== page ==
Thursday, April 29, 2010

What To Do When Your House Is Underwater

Bert Whitehead, M.B.A., J.D. © 2010
Almost one of every four homeowners are faced with the sad reality that they owe more money on their home than they could sell it for. In the real estate world, that’s called ‘being underwater.’ This blog is a realistic review of your options, and discusses the biggest mistake people make when they are in this tight spot.

1. If you can still afford to live in your home and enjoy living where you do, stay there. If you are still working (or retired with the same income as when you bought the house and qualified for the mortgage) and living within your means – don’t worry about how much your home is worth because you don’t have to sell it. Your home is an inflation hedge, especially if you have a long-term fixed rate mortgage. In most areas of the country home values will eventually rise again. Keep in mind that one of the primary purposes of owning a home is the joy of living there.

2. If, however, you need to move, then you have to review your options. It may be that you have become unemployed, or your job requires relocation, or you want to downsize to cut expenses. Many people have adjustable rate mortgages that have been reset to a higher interest rate, so they cannot afford to live in their home. The obvious answer is that you can sell the house for what you can get, then sell other assets (perhaps some investments) and bring a check to the closing to cover the amount of the mortgage not covered by your sales proceeds. As we will discuss later, this is often the best option.

Regardless of what you may have heard, the following options (#3-#8) are successful only for homeowners who stop making payments. Banks are not likely to negotiate with you if they are still getting paid…and why would they?

3. There are 12 states* in the U.S. which provide that homeowners have no personal recourse for a mortgage taken out to purchase a principal residence. That means you can just walk away from the loan. The bank will foreclose and sell the home at auction, but they will not be able to sue you for any deficiency should the net sales proceeds not equal what you owe. Your credit score will drop by about 200 points, but this is a viable option. From a moral perspective, keep in mind that you paid a premium (built into your closing costs) when you bought the home to have this option. So it is not unlike collecting on an insurance policy.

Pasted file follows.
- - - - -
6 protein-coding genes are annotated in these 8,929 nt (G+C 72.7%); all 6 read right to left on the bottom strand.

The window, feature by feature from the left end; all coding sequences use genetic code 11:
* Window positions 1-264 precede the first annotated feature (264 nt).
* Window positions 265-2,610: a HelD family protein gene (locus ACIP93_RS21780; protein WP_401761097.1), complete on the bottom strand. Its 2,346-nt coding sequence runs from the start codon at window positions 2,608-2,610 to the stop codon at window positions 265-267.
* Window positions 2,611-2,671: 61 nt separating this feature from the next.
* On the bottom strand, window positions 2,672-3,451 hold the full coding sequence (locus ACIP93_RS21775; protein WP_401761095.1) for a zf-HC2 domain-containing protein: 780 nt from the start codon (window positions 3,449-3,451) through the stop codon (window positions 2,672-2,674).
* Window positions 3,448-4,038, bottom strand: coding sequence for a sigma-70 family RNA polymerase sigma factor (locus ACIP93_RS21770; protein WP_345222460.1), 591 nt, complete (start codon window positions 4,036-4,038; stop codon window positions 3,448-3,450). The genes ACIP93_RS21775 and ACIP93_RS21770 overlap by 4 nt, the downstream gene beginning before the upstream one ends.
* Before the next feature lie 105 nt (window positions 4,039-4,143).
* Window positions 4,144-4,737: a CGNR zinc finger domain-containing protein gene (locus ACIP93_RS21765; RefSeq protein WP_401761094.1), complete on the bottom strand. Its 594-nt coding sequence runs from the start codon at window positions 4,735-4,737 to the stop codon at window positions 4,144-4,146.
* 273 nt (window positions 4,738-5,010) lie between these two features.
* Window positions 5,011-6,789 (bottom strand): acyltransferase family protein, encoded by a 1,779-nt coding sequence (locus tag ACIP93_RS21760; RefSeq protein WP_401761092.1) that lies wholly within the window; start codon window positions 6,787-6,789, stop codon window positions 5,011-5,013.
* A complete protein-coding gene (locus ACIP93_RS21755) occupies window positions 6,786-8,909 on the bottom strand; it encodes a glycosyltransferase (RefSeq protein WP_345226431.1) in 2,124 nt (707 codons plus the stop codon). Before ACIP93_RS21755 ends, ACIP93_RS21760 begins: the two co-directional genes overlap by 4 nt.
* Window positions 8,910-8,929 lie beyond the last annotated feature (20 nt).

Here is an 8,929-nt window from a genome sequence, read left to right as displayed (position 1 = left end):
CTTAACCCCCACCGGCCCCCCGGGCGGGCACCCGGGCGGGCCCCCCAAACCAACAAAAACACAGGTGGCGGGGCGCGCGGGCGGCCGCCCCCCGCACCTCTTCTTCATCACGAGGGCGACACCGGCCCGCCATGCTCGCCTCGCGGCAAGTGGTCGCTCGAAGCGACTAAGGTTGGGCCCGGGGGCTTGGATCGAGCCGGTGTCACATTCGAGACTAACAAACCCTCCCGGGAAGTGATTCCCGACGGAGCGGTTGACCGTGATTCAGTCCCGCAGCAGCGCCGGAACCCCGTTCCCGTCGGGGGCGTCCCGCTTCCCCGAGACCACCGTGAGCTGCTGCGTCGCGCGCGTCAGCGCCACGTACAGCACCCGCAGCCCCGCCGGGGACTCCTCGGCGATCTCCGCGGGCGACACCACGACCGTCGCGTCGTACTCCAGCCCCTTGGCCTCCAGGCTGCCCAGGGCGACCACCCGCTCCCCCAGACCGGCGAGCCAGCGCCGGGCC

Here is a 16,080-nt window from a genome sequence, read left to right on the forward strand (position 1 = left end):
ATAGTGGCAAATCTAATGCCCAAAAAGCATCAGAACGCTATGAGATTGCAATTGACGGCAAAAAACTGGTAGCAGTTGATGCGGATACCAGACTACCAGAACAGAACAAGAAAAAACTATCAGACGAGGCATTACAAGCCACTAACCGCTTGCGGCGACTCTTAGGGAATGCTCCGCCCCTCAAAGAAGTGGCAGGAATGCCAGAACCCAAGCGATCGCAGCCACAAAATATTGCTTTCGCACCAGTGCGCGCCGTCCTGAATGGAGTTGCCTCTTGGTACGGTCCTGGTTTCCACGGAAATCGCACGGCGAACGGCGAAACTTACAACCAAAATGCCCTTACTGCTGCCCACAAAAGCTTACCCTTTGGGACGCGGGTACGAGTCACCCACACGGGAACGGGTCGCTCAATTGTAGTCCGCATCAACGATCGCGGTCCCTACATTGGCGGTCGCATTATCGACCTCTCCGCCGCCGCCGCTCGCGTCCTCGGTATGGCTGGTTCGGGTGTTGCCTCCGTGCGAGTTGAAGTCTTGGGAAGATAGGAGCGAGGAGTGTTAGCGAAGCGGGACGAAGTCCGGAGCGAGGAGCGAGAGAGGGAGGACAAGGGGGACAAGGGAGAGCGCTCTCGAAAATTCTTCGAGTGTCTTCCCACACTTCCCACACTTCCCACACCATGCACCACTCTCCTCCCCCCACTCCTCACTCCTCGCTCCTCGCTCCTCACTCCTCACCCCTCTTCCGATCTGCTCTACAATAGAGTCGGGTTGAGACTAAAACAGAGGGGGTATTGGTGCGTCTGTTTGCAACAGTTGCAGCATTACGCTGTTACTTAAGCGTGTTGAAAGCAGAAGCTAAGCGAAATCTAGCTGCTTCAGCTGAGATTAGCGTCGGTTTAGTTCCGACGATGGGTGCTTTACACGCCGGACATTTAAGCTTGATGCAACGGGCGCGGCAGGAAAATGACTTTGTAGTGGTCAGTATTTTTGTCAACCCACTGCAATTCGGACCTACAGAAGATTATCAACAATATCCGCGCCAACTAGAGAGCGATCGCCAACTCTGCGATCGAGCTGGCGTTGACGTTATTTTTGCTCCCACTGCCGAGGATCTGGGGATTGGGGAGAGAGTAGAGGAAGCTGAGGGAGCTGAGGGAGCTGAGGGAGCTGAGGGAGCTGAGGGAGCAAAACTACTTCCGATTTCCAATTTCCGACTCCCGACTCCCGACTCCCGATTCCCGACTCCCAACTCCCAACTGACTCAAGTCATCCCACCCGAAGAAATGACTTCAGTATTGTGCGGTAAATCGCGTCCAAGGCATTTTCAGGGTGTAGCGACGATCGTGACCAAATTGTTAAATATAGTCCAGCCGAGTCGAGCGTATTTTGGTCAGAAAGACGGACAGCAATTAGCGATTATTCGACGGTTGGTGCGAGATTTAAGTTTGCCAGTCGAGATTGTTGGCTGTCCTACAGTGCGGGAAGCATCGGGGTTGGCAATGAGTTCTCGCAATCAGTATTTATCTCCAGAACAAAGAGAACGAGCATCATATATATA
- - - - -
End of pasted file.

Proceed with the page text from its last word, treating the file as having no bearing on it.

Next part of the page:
In the past forgiven debt was taxable as income but currently this does not apply to cancellation of the unpaid portion of a mortgage used to buy the house. If there is a second mortgage, any unpaid amount may be taxable income.

4. In the 38 other states, if you walk away from your home the bank will foreclose and sell the home at auction. If the house doesn’t sell for enough to pay off the mortgage, they can sue you for the deficiency. With a judgment they can then put liens on other assets (like bank accounts or other real estate) and garnish your wages. So not only are you on the hook for the deficiency (plus the bank’s collection costs and attorney fees), but your credit score will likely crash about 300-400 points and you could have to pay income taxes on the unpaid portion of the mortgage.

5. A better option than foreclosure is to deal with the bank and work out an arrangement called a “deed in lieu of foreclosure.” When banks stop receiving payments, they will be open to talking about this approach. In these situations the bank agrees to have you just sign over the deed so they don’t have the expenses of foreclosure. With the bank’s agreement, you can qualify for non-taxable debt forgiveness. It will cut your credit score by 300-400 points initially, but you end up free of the debt. Again, the bank is not likely to agree to this if you are working or have other assets they can levy

6. In recent years there has been an effort by the government to pressure banks to provide “Loan Modifications” to homeowners who are unable to make their payments and who meet strict criteria. For most people, this is not a viable option. Loan modifications may include lowering the interest rate or extending the term to reduce monthly payments. However banks are not willing to reduce the principle owed. This is a time consuming process, and thousands of applicants have overwhelmed banks. It takes an inordinate amount of time to check applicants and banks don’t make any money beyond the $1,500 offered from the federal government (more red tape) if a loan is modified. Of the 4 million homes in foreclosure last year only 2% were approved for modification and 2 of every 3 modifications were in default again within 6 months.

7. Most homes selling now are ‘short sales.’ This requires the owner to find a buyer at a reduced price. If a bank accepts the low offer, the owner signs the house over to the bank and the buyer/investor buys the home from the bank and the bank releases the owner. Thus, there is no deficiency and the forgiveness of debt does not trigger a taxable event. It will knock about 250 points off your credit score. There are now some real estate agents who specialize in these transactions, although most avoid getting involved because of the paperwork, the time commitment, and very small commissions.